The project took off in 1973 as the bibliographic pilot project of the American Council of Learned Societies, with the RILM office at the CUNY Graduate Center initially providing editorial and technological support. RILA was intended to be the first addition to a proposed interdisciplinary group of bibliographies in the humanities, initiated with RILM. In the Demonstration issue (above) , which tested RILM’s bibliographic models applied to art-historical literature, the editor Michael Rinehart wrote “Continued regular publication of RILA will depend on response to this issue, and particularly on two factors essential to its long-range success: the willingness of authors to contribute abstracts of their work, and the extension of international participation through a free exchange of materials among existing and future organizations and publications.”
The artist’s meticulous attention to detail shows clearly that the recorder is a flûte à neuf trous (drilled to give the player a choice of left or right little finger, the unused hole to be filled with wax).
In the bath, singing is probably more widely practiced than instrumental playing, and indeed, wooden instruments might not take too kindly to the humidity; some people might be more attracted to drinking while bathing, like the gentleman to the musicians’ left.
This according to “Musical ablutions” by Herbert Hersom (The recorder magazine X/1 [March 1990] 20–21; RILM Abstracts of Music Literature 1990-30337).
Today is Dürer’s 550th birthday! Below, music by Ludwig Senfl, who worked at the court of Maximillian I around the time that Dürer was employed there.
The harp in its winged-maiden form was the standard symbol of Ireland in the eighteenth century, and with the rise of Romantic nationalism the harp was increasingly personified as a female symbol of Ireland and her struggle for political independence.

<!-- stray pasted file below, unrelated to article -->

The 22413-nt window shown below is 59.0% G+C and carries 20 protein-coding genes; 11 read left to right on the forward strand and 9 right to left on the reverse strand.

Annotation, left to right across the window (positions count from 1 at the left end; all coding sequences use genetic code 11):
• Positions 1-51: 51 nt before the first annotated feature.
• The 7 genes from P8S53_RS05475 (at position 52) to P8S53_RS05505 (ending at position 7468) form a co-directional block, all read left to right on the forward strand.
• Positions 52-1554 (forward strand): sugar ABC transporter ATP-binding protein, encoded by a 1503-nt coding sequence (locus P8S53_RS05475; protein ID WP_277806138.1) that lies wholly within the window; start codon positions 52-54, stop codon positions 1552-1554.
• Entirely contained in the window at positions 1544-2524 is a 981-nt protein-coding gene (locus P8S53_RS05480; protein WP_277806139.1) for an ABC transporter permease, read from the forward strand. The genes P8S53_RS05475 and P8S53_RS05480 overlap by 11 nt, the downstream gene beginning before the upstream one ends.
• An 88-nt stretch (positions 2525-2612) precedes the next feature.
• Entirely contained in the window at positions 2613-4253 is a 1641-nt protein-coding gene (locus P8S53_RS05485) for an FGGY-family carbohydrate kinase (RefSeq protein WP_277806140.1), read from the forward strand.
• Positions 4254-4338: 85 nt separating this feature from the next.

The iconography of the harp in the context of the United Irishmen of the 1790s formed the basis for the Romanticization of the harp symbol and the female personification of Erin (Ireland) in the poetry of Thomas Moore. While more realistic forms of the Irish harp emerge in nationalist iconography of the nineteenth century, Moore’s imagery inspired paintings and other illustrations of the harp as a woman by artists including Robert Fagan and Daniel Maclise.
This according to “The female harp: The Irish harp in 18th- and early–19th-century Romantic nationalism” By Barra Boydell (RIdIM/RCMI newsletterXX/1 [spring 1995] 10–17; RILM Abstracts of Music Literature 1995-5656).
Happy St. Patrick’s Day! Above, Maclise’s The origin of the harp (1842), inspired by Moore’s poem of the same name. Below, Michelle Mulcahy plays The mountains of Pomeroy, Martin Hardiman’s jig, and The lark on the strand on the Irish harp.
The main entrance to the New York Public Library for the Performing Arts’s exhibition Lou Reed: Caught between the twisted stars opens up on Lincoln Plaza, directly adjacent to the The Metropolitan Opera house. On a sunny day, the Met’s … Continue reading →
Seven strings/Сім струн (dedicated to Uncle Michael)* For thee, O Ukraine, O our mother unfortunate, bound, The first string I touch is for thee. The string will vibrate with a quiet yet deep solemn sound, The song from my heart … Continue reading →
Introduction: Dr. Philip Ewell, Associate Professor of Music at Hunter College and the Graduate Center of the City University of New York, posted a series of daily tweets during Black History Month (February 2021) providing information on some under-researched Black … Continue reading →
For it [the Walkman] permits the possibility…of imposing your soundscape on the surrounding aural environment and thereby domesticating the external world: for a moment, it can all be brought under the STOP/START, FAST FOWARD, PAUSE and REWIND buttons. –Iain Chambers, “The … Continue reading →